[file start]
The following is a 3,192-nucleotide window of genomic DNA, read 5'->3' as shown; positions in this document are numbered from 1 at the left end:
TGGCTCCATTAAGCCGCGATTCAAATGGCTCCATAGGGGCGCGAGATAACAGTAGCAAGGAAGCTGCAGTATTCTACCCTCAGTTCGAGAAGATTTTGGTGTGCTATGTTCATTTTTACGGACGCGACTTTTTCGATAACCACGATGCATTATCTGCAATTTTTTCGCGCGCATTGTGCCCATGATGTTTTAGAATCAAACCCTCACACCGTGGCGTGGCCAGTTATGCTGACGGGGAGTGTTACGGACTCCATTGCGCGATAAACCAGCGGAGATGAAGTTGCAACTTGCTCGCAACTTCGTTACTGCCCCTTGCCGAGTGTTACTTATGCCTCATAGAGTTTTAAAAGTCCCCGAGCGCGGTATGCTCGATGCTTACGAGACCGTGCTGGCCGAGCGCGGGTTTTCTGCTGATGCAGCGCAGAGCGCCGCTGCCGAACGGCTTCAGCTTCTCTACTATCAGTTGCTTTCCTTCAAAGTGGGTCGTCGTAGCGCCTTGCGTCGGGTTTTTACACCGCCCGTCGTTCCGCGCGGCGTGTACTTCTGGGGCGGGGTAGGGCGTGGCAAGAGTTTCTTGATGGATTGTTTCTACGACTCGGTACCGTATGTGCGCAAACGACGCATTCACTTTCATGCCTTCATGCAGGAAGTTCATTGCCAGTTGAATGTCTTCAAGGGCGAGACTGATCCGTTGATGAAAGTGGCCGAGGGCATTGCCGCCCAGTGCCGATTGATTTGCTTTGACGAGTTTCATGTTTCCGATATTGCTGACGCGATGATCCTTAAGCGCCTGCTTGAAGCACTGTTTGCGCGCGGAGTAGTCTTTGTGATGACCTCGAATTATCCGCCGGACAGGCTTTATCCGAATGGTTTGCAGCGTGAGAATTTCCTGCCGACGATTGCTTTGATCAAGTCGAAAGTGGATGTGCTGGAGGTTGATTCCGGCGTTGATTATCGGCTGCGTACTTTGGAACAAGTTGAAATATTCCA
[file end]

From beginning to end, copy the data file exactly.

The following is a 3,192-nucleotide window of genomic DNA, read 5'->3' as shown; positions in this document are numbered from 1 at the left end:
TGGCTCCATTAAGCCGCGATTCAAATGGCTCCATAGGGGCGCGAGATAACAGTAGCAAGGAAGCTGCAGTATTCTACCCTCAGTTCGAGAAGATTTTGGTGTGCTATGTTCATTTTTACGGACGCGACTTTTTCGATAACCACGATGCATTATCTGCAATTTTTTCGCGCGCATTGTGCCCATGATGTTTTAGAATCAAACCCTCACACCGTGGCGTGGCCAGTTATGCTGACGGGGAGTGTTACGGACTCCATTGCGCGATAAACCAGCGGAGATGAAGTTGCAACTTGCTCGCAACTTCGTTACTGCCCCTTGCCGAGTGTTACTTATGCCTCATAGAGTTTTAAAAGTCCCCGAGCGCGGTATGCTCGATGCTTACGAGACCGTGCTGGCCGAGCGCGGGTTTTCTGCTGATGCAGCGCAGAGCGCCGCTGCCGAACGGCTTCAGCTTCTCTACTATCAGTTGCTTTCCTTCAAAGTGGGTCGTCGTAGCGCCTTGCGTCGGGTTTTTACACCGCCCGTCGTTCCGCGCGGCGTGTACTTCTGGGGCGGGGTAGGGCGTGGCAAGAGTTTCTTGATGGATTGTTTCTACGACTCGGTACCGTATGTGCGCAAACGACGCATTCACTTTCATGCCTTCATGCAGGAAGTTCATTGCCAGTTGAATGTCTTCAAGGGCGAGACTGATCCGTTGATGAAAGTGGCCGAGGGCATTGCCGCCCAGTGCCGATTGATTTGCTTTGACGAGTTTCATGTTTCCGATATTGCTGACGCGATGATCCTTAAGCGCCTGCTTGAAGCACTGTTTGCGCGCGGAGTAGTCTTTGTGATGACCTCGAATTATCCGCCGGACAGGCTTTATCCGAATGGTTTGCAGCGTGAGAATTTCCTGCCGACGATTGCTTTGATCAAGTCGAAAGTGGATGTGCTGGAGGTTGATTCCGGCGTTGATTATCGGCTGCGTACTTTGGAACAAGTTGAAATATTCCA